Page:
Every successful investor, from Warren Buffett to Peter Lynch to John Bogle, relies heavily on the power of compound interest.
The successful investor knows that this type of passive interest earning is key to maximum wealth growth.
This is why smart financial planners almost always recommend starting your retirement savings early and investing as much as you can afford.
How You Invest is Important Too
Note that it does matter how you invest. Nearly all investing involves some level of risk. However, successful investors don’t take unnecessary risks.
For example, it’s common for smart investors to invest in blue chip stocks that pay dividends. Blue chip stocks are stocks in tried-and-true companies with a long track record of success and sustainability.
Think Coca Cola, 3M, Walmart, Johnson & Johnson, McDonald’s, etc. It’s not like those companies can’t lose money.
But they’ve proven over time that they’ve got solid staying power.
While smart investors choose investments that gain slowly and steadily over time, , they stay away from riskier investment options like day trading, where very few investors make money.
The percentage of investors that make decent money with the riskier options such as day trading is incredibly small compared to those who go for smaller but more steady returns.
Do Your Research
As someone who’s searching for passive income via investing, it’s vitally important to educate yourself. Read books from experts like John C. Bogle who share investing tips and secrets.
Use their successes – and failures – to get more information to help you make investment decisions that work for you.
The better your investments perform, the more compound interest you’ll earn.
Here are some ideas you could consider if you’re looking to make your money grow faster via compounding interest.
*Note that all investments listed here–and all investment in general– do have the potential to lose money.
1. Invest in Dividend Paying Stocks
Dividend-paying stocks are stocks that pay you money simply for holding shares in the stocks. Every quarter or so (depending on the stock) you’ll get a small percentage of the value of your shares as sort of a cash bonus.
Some people take this cash “bonus” as a source of passive income to help them pay the bills. In fact, if you’ve got a large enough amount of money invested, you could potentially live off of your dividend income.
However, if you don’t need the income, you’d be wise to choose to reinvest your dividend payments so you can help your stock shares earn more compounding interest.
Reinvesting your dividend payment will help your portfolio balance grow even faster.
2. Invest in Peer-to-Peer Lending
Peer-to-peer lending is when you lend money to borrowers, and the borrowers pay you the interest on the loan instead of paying banks the interest they pay.
Lending Club is an example of a company that offers peer-to-peer lending for investors. As an investor, you are shown a list of loans potential borrowers are asking for.
You can see all of the loan factors, such as the amount they’re requesting, interest rate, term and grade of the loan. The grade reflects the credit standing of the borrower.
Then you choose which loans you want to fund, and how much of the loan you want to fund.
As the loan gets paid back, you get paid back with interest. And you can reinvest those funds to earn more interest.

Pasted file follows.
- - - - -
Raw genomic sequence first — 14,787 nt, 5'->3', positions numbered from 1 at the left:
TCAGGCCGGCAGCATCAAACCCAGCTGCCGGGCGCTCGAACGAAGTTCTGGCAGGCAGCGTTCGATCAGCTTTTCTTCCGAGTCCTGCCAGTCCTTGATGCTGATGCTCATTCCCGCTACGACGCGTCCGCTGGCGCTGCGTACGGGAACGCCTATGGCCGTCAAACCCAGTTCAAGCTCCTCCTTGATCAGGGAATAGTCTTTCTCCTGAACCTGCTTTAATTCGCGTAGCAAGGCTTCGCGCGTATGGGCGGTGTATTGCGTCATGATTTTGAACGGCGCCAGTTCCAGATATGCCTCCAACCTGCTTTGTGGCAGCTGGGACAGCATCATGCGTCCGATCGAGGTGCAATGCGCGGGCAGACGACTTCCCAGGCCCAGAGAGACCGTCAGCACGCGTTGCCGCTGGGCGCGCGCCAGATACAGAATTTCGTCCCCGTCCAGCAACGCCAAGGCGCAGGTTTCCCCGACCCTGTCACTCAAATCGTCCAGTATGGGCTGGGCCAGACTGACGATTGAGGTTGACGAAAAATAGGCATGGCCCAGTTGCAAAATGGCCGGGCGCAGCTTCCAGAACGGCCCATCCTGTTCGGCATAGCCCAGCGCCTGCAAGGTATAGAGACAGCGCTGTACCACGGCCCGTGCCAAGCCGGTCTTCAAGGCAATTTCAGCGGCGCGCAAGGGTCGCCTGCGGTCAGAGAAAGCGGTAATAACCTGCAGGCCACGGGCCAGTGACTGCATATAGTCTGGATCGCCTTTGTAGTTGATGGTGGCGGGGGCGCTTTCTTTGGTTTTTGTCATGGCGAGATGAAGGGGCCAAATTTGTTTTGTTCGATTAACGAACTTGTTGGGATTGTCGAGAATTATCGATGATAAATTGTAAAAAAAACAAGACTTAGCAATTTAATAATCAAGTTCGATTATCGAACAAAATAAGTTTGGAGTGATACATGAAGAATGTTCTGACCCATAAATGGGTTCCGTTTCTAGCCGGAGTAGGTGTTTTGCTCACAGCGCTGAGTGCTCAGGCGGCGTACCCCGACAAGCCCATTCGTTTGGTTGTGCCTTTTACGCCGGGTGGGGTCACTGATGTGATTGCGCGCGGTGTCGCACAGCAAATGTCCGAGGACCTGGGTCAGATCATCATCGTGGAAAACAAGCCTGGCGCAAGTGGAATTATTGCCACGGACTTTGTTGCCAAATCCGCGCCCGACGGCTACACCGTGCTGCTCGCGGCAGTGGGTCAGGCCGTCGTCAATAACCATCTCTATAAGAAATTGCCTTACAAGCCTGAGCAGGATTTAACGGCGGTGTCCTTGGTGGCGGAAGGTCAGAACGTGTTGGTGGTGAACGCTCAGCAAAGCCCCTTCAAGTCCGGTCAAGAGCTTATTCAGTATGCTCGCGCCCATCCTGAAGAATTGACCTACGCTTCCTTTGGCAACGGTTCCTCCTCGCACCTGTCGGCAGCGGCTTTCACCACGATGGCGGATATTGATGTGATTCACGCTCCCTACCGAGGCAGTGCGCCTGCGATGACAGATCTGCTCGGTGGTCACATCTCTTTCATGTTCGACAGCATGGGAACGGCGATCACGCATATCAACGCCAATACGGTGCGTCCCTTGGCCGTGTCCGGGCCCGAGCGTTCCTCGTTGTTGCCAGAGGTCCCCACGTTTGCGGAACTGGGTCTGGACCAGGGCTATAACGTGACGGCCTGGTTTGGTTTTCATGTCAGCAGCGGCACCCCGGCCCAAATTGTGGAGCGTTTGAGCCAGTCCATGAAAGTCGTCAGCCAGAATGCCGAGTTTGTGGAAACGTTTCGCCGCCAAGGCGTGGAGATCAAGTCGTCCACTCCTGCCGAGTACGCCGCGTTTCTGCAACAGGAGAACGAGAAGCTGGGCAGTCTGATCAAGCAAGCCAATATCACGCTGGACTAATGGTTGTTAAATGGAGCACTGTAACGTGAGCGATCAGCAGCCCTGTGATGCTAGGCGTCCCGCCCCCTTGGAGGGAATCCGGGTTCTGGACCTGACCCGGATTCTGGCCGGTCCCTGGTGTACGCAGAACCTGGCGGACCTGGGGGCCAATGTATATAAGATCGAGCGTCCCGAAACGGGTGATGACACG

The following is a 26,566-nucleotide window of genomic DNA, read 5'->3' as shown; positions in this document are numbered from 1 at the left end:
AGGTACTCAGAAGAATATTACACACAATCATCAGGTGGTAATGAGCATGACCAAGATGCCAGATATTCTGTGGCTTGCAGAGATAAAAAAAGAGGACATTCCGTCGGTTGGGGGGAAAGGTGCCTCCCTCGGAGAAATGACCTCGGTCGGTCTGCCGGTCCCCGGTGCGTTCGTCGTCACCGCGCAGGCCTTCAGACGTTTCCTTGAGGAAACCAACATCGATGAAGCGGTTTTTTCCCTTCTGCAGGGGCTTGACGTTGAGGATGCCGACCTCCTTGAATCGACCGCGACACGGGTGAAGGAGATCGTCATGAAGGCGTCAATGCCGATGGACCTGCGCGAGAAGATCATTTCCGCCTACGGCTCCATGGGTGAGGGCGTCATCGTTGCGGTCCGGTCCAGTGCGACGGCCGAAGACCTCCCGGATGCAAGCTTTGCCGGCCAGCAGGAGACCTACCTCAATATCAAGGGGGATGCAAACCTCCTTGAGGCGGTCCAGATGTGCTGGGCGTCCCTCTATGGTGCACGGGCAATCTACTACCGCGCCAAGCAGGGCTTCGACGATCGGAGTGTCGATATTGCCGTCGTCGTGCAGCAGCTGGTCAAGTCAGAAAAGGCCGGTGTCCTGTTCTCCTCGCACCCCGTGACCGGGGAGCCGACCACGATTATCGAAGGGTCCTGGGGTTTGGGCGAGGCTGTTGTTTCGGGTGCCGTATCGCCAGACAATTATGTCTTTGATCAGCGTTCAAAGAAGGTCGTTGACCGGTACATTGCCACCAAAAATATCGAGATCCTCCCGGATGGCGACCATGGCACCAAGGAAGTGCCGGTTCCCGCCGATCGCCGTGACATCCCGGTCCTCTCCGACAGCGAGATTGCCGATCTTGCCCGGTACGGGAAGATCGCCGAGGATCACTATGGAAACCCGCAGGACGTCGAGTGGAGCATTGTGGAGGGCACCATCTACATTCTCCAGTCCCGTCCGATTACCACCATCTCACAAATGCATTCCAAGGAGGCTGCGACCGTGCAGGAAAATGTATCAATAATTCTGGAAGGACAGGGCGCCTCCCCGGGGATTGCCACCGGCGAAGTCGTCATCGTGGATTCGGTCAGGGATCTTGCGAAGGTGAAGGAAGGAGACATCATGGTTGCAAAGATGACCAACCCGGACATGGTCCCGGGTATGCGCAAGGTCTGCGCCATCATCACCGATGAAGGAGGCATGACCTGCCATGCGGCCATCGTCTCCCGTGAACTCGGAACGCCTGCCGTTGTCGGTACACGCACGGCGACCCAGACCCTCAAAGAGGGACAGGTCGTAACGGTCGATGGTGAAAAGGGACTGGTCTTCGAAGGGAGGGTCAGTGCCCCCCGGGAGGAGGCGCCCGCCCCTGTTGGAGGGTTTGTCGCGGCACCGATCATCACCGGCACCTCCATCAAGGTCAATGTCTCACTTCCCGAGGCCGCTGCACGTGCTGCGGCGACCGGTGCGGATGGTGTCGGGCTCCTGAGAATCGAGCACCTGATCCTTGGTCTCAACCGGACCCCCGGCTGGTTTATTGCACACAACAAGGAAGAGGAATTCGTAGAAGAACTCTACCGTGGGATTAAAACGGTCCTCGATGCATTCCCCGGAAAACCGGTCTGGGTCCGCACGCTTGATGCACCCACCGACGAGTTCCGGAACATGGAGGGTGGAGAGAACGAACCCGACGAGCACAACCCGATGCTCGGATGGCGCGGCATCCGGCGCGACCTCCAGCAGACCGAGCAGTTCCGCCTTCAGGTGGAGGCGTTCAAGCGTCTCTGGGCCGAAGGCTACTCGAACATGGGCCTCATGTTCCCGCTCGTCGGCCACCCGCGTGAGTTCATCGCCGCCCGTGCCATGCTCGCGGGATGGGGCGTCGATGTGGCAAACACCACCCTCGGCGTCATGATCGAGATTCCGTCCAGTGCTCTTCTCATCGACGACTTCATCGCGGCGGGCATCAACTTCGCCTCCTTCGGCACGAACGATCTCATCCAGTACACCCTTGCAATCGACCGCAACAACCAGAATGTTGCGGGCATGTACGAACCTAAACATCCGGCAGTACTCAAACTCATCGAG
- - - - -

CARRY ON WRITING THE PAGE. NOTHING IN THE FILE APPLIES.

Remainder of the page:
Truly, it’s a revolutionary way to invest your money. Why allow banks to have all of the fun when you can take some of the profits for yourself?
3. Invest in Real Estate (Affordably)
Traditional real estate investing can be profitable, but also costly to get into. However, there are several companies that offer crowdfunded real estate investing options.
In other words, they buy real estate investment properties (commercial and residential properties) with money from a pool of investors. When the investments make profits, investors get a cut of those profits.
And as with other types of investments, you can take your profits as cash, or reinvest them into your fund, depending on the investment company’s model.
For instance, companies such as Fundrise invest in commercial and residential properties. They do so using crowdfunded monies from investors like you and me.
Then the profits are split with the investors. You can invest with Fundrise for as little as $500, making it affordable for almost everyone.
As you can see, there are several options for earning more compounding interest on your investments.
4. Invest in a Mutual Fund With a Good Track Record
Some investors simply invest in mutual stock or bond funds with great track records. One such popular fund is the Vanguard Total Stock Market Index Fund (VTSAX).
This fund was created in 1992, and has a ten year average return of over 10%. The fees are low too, which is another reason it’s a favorite among investors.
The mutual fund you choose to invest in depends on your risk tolerance level and other factors. Look to popular investing books such as The Intelligent Investor by Benjamin Graham for more in-depth investing advice.
While good mutual funds usually provide steady positive returns over time, it is–just like with any investment–possible to lose money when investing with mutual funds.
This is why researching and choosing the right mutual fund investment is so important.
The powerful results of continuously compounded interest and returns can help you increase your portfolio by a great deal more than you would be able to without it.
An essential part of discovering the best passive income sources for yourself is seriously considering the power of compound interest. Personally, I use it as a primary source of my passive income portfolio.
My crowdfunded real estate account with Rich Uncles is one of my best performing passive income accounts. And compound interest (since I currently reinvest my dividends) is a big part of that performance success.
Take advantage of compound interest for your passive income portfolio. Use it to create a lot more money for you to passively live off of.
Are you using the wonder of compound interest to grow your personal wealth?